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    978-0-8223-7074-1
  • "This book is going to find a wide audience throughout and beyond global health and anthropology—Crystal Biruk's attention to language and metaphor makes Cooking Data eminently teachable. This is superior scholarship that is very well grounded in everyday life and the peculiar world of research. I learned a great deal." — Claire Wendland, author of, A Heart for the Work: Journeys through an African Medical School

    "This is not a simple revelation story in which we learn that data in research projects is socially contingent. It is a cultural study of demography research in the field, and the end product is the best we can do in anthropology—familiar things are made unfamiliar, conditional, and fragile. Crystal Biruk's work is quite simply fantastic." — Vincanne Adams, author of, Markets of Sorrow, Labors of Faith: New Orleans in the Wake of Katrina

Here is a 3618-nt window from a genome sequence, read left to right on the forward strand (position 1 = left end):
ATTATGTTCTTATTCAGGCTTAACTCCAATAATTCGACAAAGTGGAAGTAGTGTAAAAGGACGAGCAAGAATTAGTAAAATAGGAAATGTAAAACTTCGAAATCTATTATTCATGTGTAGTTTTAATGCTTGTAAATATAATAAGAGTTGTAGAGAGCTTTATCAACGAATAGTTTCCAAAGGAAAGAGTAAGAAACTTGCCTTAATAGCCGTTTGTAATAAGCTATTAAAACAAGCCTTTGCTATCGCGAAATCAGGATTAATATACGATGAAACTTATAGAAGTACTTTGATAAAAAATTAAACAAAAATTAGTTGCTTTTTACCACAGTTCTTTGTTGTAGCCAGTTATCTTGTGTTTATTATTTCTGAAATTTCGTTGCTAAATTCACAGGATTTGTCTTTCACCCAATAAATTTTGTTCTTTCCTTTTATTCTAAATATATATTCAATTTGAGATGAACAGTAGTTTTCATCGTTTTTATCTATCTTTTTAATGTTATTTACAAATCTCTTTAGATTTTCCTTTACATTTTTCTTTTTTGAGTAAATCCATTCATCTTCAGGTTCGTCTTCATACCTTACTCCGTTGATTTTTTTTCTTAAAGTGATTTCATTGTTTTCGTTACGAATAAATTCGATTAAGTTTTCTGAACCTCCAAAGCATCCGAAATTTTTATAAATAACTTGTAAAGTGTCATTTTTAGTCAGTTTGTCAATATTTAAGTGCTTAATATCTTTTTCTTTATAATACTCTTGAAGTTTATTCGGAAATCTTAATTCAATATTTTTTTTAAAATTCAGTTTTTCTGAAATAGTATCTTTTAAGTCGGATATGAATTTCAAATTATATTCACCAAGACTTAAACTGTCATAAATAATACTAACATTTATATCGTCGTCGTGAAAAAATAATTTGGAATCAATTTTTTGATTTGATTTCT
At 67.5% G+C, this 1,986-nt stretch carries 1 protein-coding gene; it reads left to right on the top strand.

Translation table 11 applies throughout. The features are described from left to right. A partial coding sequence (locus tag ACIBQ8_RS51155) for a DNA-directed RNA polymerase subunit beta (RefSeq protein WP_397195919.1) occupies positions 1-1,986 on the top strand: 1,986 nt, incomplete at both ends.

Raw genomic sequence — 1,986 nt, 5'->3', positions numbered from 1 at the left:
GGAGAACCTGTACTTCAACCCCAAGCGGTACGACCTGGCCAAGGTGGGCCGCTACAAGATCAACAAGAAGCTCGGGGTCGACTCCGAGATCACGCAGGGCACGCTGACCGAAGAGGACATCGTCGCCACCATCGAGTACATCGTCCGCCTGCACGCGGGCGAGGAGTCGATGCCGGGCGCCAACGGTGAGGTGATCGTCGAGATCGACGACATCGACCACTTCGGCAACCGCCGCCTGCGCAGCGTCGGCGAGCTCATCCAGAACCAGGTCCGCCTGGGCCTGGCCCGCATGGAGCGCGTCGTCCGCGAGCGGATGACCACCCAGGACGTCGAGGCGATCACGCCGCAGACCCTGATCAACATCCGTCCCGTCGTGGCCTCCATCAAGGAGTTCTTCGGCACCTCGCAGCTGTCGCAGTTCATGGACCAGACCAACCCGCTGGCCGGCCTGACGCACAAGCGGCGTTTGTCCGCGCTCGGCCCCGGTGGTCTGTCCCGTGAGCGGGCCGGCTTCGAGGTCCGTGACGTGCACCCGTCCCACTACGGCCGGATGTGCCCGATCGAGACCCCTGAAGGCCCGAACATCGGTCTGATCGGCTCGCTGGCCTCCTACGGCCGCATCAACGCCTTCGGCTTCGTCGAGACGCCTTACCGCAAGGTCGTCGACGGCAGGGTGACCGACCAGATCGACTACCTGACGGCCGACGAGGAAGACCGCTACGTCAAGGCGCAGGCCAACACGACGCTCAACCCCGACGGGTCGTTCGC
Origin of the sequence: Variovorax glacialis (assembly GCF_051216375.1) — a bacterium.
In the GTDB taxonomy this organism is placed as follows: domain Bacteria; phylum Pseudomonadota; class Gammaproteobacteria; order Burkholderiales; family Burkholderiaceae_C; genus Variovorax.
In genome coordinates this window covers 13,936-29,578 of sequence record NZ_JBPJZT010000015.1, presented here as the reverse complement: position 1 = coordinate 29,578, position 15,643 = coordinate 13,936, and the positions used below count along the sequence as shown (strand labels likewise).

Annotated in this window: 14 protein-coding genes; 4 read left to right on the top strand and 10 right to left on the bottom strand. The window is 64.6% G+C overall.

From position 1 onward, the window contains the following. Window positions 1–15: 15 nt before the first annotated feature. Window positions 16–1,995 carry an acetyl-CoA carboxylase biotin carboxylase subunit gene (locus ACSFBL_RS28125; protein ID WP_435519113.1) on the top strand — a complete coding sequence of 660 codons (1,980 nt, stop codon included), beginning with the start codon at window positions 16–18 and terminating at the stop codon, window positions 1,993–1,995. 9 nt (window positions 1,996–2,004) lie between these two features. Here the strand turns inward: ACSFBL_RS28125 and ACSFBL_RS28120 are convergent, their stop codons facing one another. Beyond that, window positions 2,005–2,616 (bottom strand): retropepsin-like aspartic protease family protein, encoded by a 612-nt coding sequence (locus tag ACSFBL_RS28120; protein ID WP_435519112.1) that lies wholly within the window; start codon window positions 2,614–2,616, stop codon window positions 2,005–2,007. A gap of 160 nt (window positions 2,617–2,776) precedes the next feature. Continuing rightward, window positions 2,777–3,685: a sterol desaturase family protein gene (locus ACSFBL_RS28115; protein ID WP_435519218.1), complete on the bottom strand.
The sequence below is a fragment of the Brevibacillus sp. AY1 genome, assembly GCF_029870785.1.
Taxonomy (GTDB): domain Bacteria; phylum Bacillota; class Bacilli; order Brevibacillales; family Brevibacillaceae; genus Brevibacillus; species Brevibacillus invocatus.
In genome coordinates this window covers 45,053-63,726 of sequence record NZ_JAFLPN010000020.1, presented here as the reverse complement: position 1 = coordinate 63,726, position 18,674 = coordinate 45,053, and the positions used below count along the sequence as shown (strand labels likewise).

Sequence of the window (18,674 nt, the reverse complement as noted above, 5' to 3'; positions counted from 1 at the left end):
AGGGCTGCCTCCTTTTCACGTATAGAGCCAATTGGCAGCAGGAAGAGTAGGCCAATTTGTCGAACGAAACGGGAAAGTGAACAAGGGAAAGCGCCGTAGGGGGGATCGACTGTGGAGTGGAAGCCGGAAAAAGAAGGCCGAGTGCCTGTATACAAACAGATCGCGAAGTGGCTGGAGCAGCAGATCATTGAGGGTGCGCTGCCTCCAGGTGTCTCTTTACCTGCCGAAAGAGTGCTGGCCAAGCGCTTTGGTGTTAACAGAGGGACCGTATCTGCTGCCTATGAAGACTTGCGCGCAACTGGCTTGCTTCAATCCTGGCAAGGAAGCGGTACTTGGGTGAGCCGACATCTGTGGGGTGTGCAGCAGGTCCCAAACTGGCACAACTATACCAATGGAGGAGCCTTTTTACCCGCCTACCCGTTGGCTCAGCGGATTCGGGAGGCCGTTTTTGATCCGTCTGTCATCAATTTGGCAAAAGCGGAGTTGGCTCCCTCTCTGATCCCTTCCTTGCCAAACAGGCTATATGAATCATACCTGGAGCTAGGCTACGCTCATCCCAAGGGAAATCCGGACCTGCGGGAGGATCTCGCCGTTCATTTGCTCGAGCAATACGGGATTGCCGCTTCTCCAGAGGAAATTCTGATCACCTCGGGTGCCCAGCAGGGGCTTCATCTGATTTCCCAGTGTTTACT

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  • Description

    In Cooking Data Crystal Biruk offers an ethnographic account of research into the demographics of HIV and AIDS in Malawi to rethink how quantitative health data is produced. While research practices are often understood within a clean/dirty binary, Biruk shows how data is never clean; rather, it is always “cooked” during its production and inevitably entangled with the lives of those who produce it. Examining how the relationships among fieldworkers, supervisors, respondents, and foreign demographers shape data, Biruk demonstrates how units of information—such as survey questions and numbers written onto questionnaires by fieldworkers—acquire value as statistics that go on to shape national AIDS policy. Her approach illustrates how on-the-ground dynamics and research cultures mediate the production of global health statistics in ways that impact local economies and formulations of power and expertise.

    About The Author(s)

    Crystal Biruk is Assistant Professor of Anthropology at Oberlin College.
Fall 2017
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